Young and Inflamed: My Experience With Juvenile Idiopathic Arthritis
I’m pretty lucky when I think about my situation. I’ve never had a flare-up so bad I’ve had to go to the hospital. I can go away to school without much fear or worry. I can (for the most part) be a “normal” teenager. But juvenile idiopathic arthritis (JIA) is still a huge part of me.
At 15 years old, I started limping. I’ve since learned, at 18, that limping may be a first sign of JIA. If only we’d known that back then, maybe I could’ve avoided three confusing diagnoses. Maybe I would’ve been able to control the pain. Maybe I would’ve been able to increase my range of motion in my arms, leg and jaw. Maybe seems to be an overused word in my vocabulary since my diagnosis.
Medications have worked their way into my life as well. Celebrex, methotrexate, biologics and folic acid, words that once seemed like gibberish, are common in a sentence for me nowadays. But it’s not the medications I really pay attention to, more the side effects. In my experience, there’s often a sentence of the information sheets of the medications that’s similar to this: Remember, if your doctor has prescribed you this, the benefits most likely outweigh the side effects. That sentence is the reason I am not fully living like a “normal” teenager. Other teenagers might worry about how they did on a test, or if they’ll make a team. And though I have those worries, I also have to worry about if my hair will thin out, if I’ll be too drained or nauseous to do something, as well as other things.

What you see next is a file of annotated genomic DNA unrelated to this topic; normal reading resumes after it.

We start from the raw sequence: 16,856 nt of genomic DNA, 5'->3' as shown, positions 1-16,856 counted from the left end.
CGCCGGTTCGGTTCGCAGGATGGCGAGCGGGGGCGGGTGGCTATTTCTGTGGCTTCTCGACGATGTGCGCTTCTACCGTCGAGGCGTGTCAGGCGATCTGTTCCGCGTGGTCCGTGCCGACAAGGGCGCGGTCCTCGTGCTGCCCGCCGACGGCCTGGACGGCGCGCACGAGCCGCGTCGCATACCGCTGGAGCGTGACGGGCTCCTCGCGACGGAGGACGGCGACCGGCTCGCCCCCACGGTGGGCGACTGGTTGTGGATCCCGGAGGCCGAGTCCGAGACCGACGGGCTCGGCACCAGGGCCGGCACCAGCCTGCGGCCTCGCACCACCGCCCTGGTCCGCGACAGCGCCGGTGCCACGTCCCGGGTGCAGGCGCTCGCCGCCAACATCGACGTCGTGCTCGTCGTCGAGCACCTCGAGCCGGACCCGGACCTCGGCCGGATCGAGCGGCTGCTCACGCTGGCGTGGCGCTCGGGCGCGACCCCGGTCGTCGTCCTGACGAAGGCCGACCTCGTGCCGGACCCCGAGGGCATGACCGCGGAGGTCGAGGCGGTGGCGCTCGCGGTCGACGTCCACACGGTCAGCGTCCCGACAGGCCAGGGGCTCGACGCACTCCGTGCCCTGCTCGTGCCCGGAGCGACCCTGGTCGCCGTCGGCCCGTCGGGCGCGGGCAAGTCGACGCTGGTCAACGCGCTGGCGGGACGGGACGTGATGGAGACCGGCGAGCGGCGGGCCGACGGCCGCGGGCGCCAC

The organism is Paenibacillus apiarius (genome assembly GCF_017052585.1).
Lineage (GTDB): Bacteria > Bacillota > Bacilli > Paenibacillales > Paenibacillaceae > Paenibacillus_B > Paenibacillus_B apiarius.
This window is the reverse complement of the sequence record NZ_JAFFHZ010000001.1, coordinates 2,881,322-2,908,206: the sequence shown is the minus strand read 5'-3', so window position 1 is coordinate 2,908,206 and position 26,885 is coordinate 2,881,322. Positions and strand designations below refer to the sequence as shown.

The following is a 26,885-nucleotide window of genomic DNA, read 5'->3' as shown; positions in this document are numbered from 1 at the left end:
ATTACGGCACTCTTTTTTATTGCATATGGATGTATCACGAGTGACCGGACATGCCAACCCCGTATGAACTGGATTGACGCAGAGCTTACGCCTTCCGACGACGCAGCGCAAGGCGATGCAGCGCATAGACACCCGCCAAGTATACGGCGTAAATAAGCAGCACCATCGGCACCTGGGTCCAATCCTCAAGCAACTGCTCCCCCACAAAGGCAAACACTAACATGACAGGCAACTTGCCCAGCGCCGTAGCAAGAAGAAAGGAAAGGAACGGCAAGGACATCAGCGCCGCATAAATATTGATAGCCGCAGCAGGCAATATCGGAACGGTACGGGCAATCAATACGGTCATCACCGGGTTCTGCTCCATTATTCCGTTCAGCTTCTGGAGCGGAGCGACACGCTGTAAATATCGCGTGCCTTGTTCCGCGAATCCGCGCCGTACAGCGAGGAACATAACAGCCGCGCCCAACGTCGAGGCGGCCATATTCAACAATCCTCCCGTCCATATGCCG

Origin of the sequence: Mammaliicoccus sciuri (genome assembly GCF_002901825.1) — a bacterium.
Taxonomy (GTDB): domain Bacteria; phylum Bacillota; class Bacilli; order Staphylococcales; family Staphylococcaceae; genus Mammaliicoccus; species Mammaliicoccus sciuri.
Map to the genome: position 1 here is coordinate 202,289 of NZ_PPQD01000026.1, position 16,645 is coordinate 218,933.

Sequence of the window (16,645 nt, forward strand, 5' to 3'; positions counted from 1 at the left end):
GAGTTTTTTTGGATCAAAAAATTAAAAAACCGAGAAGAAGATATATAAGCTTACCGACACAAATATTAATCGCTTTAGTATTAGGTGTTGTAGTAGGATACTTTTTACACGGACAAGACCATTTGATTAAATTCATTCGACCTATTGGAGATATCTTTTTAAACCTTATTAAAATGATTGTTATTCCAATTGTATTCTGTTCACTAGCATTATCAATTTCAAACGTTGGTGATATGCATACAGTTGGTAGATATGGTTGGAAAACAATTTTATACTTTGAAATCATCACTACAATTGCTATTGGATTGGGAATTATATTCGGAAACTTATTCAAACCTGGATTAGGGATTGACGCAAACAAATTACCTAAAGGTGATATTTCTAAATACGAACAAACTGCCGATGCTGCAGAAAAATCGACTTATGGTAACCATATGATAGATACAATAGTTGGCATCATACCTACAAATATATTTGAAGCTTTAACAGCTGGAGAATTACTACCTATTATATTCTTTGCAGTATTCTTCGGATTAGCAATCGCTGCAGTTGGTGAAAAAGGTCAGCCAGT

It took time, but I have finally come to accept this disease — to accept that yes, I have JIA as a disease, and no, it will never fully go away, but I can choose to survive with it or let it take over. I, along with 24,000 other children and teenagers in Canada, will, and have to, take control of our bodies back. This is what we have to work with, and this is what we will work with.
Editor’s note: This post is based on an individual’s experience and should not be taken as medical advice. Please reach out to a medical professional with any questions or concerns you might have.
The Mighty is asking the following: What’s one thing people might not know about your experience with disability, disease or mental illness, and what would you say to teach them? If you’d like to participate, please send a blog post to [email protected] Please include a photo for the piece, a photo of yourself and 1-2 sentence bio. Check out our Submit a Story page for more about our submission guidelines.